2. Change the Clocks
Time is all about perception. Set your clocks back a couple minutes. When you’re running 5-minutes late, you’ll realize that means you’re actually on time. When you have a deadline, immediately change it in your personal calendar. Make it 2 or 3-days earlier than it needs to be, and stick with that. This way, the procrastination that plagues you has less power over your life.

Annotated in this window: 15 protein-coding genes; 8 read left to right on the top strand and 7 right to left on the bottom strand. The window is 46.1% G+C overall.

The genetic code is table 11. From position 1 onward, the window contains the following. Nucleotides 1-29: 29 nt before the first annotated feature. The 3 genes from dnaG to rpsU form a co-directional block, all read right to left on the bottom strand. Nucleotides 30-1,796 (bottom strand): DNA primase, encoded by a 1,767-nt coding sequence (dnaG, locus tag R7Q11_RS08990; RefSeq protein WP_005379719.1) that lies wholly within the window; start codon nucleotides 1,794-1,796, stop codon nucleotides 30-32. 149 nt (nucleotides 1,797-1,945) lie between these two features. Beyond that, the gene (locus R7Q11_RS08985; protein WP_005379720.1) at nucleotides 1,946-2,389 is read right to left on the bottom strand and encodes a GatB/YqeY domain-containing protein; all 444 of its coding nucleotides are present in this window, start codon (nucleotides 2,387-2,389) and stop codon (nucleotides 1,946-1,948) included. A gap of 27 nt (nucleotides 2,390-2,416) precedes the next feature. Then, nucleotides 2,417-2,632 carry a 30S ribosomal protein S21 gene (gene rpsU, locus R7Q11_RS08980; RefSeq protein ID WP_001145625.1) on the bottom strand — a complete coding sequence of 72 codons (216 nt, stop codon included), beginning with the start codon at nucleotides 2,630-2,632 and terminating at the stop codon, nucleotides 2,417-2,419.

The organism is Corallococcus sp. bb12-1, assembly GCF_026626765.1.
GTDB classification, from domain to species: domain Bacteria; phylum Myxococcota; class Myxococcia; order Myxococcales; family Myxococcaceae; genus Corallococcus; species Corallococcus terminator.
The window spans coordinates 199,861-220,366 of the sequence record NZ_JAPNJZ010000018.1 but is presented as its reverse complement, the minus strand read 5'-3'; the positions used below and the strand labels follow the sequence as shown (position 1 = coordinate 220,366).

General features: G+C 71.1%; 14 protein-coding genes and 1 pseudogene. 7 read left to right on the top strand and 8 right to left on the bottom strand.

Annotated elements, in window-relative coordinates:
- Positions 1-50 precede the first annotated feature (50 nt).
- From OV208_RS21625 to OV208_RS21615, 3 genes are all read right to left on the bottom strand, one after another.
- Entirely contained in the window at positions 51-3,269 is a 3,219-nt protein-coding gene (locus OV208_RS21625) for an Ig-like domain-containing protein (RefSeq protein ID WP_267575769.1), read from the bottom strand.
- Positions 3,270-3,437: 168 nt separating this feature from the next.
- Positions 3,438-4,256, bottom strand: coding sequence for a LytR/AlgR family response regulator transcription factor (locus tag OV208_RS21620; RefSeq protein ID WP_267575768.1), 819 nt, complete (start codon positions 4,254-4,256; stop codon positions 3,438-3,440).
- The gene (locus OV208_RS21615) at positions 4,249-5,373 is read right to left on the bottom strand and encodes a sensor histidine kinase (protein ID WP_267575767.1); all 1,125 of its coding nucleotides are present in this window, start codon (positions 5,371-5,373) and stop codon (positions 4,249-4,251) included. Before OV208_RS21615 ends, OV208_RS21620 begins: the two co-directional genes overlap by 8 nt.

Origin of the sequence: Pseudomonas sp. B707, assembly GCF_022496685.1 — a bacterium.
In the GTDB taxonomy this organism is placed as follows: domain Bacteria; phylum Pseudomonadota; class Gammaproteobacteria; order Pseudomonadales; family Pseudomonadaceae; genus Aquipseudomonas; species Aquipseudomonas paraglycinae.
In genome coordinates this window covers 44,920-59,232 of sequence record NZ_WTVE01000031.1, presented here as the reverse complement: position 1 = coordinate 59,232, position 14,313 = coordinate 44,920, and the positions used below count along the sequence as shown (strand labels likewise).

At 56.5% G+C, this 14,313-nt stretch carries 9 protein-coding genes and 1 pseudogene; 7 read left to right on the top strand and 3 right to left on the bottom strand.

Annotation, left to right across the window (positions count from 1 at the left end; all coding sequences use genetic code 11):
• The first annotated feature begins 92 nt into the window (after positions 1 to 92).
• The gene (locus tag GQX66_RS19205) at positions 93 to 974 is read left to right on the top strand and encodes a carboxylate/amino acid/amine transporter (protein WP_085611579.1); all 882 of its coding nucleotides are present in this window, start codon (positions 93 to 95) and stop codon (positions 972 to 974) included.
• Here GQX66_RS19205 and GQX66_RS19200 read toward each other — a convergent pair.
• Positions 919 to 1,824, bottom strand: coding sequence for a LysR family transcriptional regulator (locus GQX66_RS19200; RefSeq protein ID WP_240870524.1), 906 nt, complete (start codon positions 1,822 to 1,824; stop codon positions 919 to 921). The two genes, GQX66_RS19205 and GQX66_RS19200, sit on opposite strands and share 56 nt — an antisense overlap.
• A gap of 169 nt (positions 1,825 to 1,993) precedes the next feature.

In a 2007 meta-analysis by University of Calgary psychologist, Piers Steel, PhD, reported that, “Eighty-percent to 95-percent of college students procrastinate, particularly when it comes to doing their coursework.” Old habits are hard to break, and you may still be up until midnight the day before your newly assigned deadline. But at least you still have 3-days to correct the errors that come from the fog of a late night. The real deadline will be much less stressful, and finishing early will give you a heightened sense of accomplishment that may just break your procrastination habits for good.